If the animal is highly motivated to cross a boundary, for example to chase livestock or escape the property, a stronger ES that elicits stronger behavioural responses (such as vocalising) may be needed to override the reward the animal receives through escaping the property. It is important to note that the owner is given on-site instruction on training the pet (via instruction by a Hidden Fence representative) to the boundary (visibly marked with white flags) for several days. During this time, the pet receives the audible tone and the lowest threshold of stimulus that displays a mild body language response.
Electrical Stimulation V Shock (why the term “shock” is not accurate and propagandised)
Often electronic pet containment systems and electronic training collars generically are referred to as “shock” collars. This is not an accurate description of the way the electronic containment systems function and biases public opinion about the devices preventing careful consideration of the value and the costs of using these systems for animal welfare.
“At low levels, the term “shock” is hardly fitting to describe the effects produced by electronic training collars, since there is virtually no effect beyond a pulsing, tingling or tickling sensation on the surface of the skin. The word “shock” is loaded with biased connotations” (Lindsay, 2005).
Electronic collars utilise electronic stimulation (ES) not electric shock. ES is the artificial stimulation of a living tissue by means of an electric field or current (IEC). The ES delivered by modern electronic collars is transcutaneous electrical nerve stimulation (TENS), which artificially stimulates nerves and sensory receptors. TENS has no injurious consequences and is often used to manage chronic pain in humans. Typically the ES travels through tissue between two electrical contact points, which are applied to the skin. The ES is contained to the skin and superficial tissues when the contact points are less than 60mm apart The ECMA (Electronic Collar Manufacturers Association) Technical Requirement states that these skin contacts must be less than 60mm apart confining the ES to the skin and superficial tissues of the ventral neck.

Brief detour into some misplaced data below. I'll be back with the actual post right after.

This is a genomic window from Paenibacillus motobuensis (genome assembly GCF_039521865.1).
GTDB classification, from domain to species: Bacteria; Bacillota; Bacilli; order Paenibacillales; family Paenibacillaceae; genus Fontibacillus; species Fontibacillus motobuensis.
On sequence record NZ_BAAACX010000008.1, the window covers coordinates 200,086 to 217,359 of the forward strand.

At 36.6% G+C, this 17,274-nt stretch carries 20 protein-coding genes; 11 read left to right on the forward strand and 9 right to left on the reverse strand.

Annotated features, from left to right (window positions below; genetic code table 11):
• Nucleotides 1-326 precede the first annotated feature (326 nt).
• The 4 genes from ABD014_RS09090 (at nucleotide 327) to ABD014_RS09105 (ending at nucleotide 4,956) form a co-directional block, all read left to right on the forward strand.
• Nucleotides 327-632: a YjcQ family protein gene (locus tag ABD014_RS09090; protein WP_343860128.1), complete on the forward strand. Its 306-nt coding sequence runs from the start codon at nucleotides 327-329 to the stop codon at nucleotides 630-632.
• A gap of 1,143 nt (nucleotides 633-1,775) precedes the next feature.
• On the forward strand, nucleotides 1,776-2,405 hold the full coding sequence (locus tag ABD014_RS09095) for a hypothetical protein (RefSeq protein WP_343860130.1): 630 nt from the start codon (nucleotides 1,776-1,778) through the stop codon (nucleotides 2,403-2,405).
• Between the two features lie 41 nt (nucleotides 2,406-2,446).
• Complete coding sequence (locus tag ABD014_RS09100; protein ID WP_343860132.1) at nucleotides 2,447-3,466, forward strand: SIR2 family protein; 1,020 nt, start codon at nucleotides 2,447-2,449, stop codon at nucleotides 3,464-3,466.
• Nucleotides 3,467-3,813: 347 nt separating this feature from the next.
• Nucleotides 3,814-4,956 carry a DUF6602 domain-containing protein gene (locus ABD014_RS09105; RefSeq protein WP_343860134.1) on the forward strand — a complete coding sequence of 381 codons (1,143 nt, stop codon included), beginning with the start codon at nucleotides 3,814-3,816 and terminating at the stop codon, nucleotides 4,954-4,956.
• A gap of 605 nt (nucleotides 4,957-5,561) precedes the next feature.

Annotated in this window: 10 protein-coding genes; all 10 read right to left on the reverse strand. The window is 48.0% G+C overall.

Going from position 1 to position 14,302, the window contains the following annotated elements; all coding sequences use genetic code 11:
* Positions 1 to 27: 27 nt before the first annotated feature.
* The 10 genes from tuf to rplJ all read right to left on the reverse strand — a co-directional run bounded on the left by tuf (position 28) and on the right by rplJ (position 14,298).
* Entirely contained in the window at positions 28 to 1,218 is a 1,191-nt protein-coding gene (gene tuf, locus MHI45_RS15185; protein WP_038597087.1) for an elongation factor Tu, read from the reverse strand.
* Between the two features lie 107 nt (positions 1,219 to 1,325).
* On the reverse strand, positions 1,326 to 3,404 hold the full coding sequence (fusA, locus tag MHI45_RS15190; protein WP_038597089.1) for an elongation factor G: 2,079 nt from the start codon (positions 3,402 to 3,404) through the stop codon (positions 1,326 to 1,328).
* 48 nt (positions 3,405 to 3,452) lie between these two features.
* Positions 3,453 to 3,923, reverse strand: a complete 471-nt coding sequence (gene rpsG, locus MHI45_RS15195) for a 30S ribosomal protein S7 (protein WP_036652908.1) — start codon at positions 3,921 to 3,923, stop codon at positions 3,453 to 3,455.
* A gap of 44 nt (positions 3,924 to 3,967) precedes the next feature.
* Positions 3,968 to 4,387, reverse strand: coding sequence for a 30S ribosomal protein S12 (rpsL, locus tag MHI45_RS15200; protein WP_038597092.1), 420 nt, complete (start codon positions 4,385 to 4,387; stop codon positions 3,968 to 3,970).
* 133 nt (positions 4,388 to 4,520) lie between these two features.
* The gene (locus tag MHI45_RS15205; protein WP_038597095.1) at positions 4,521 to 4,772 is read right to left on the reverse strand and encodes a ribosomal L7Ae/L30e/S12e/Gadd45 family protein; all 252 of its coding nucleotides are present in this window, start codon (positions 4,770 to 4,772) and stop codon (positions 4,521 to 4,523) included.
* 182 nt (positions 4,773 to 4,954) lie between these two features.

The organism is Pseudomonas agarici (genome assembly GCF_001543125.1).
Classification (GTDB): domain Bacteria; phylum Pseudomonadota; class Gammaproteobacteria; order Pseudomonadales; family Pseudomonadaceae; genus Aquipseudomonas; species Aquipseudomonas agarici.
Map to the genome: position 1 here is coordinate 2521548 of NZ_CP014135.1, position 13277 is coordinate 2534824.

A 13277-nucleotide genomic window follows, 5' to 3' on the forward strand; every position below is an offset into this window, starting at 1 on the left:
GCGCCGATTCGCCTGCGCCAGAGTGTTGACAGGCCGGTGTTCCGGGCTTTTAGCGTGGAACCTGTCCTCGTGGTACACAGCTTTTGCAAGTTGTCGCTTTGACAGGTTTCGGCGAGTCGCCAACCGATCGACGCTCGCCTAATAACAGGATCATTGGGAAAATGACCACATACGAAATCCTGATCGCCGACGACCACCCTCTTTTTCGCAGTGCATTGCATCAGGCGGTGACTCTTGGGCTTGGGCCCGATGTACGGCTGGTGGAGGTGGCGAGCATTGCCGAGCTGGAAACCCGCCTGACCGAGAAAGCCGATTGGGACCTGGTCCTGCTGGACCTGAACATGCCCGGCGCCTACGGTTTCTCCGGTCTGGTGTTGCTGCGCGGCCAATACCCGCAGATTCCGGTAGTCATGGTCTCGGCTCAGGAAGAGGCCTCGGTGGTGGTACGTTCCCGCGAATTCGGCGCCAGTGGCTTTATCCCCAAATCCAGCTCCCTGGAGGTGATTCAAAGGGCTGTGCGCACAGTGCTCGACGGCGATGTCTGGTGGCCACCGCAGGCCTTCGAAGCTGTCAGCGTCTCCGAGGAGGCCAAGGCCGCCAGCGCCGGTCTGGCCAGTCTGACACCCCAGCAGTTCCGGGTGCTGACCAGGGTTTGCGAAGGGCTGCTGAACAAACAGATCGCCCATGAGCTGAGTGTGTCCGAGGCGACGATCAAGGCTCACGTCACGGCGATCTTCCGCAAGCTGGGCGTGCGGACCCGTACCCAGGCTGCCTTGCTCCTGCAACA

The ES works by activation of local skin receptors called nociceptors. These normally detect pain and convert pressure, chemical signals or thermal ranges into electrical signals that are transported to the brain for interpretation. There are different types of nociceptors for different types of stimuli. Low-level ES confuses low threshold type Aδ nociceptors and medium level ES confuses high threshold type Aβ nociceptors into a response, that is, sending a signal to the brain. The ES is perceived as a prickling sensation cannot justifiably be described as pain (IASP, 2010). Like low and medium level ES, high-level ES causes no physical damage but the signals sent to the brain are perceived as pain so a high level ES can therefore justifiably be described as a painful and emotionally distressing event. The pain sensation following high-level ES is described as physiological pain because it is not associated with any tissue damage. The physiological pain of high-level ES occurs because of the inclusion of type C nociceptor stimulation. Pathological pain which follows tissue damage as a result of accidents or surgery is intense and can be very persistent unlike physiological pain. (Electronic RT in Perspective – David Chamberlain BVetMed., MRCVS.).
Electric shock is the sudden application of electric current to a living organism with sufficient strength and duration to produce a convulsive or thermal effect (IEC) with injurious exposure consequences (Reilly 1998). Typically electronic shocks occur when mains electricity accidentally travels through an animal’s or human’s body to earth.
Recently the Companion Animal Welfare Council published a literature review of electronic collar studies (CAWC 2012) in which it avoided the use of the term ‘shock’ because it was associated with biased personal opinion and emotional connotations. In a very recent independent study into the characteristics of electronic collars the term shock, electric shock or electrocution were not used by the authors when describing the characteristics of electronic collars (Lines et al., 2013). The term ‘shock’ also implies a certain magnitude of discharged electrical energy, which is not a characteristic of modern electronic collars (Lindsay 2005).
Electronic collars have been commercially available since the 1970’s and these original devices were relatively primitive. These historic collars did deliver quite substantial currents hence the coining of the term ‘shock’. However this is not a term, which is appropriate to associate with modern electronic collars as the devices have evolved along with understanding of how animal’s learn to be much milder and more effective systems (CAWC 2012).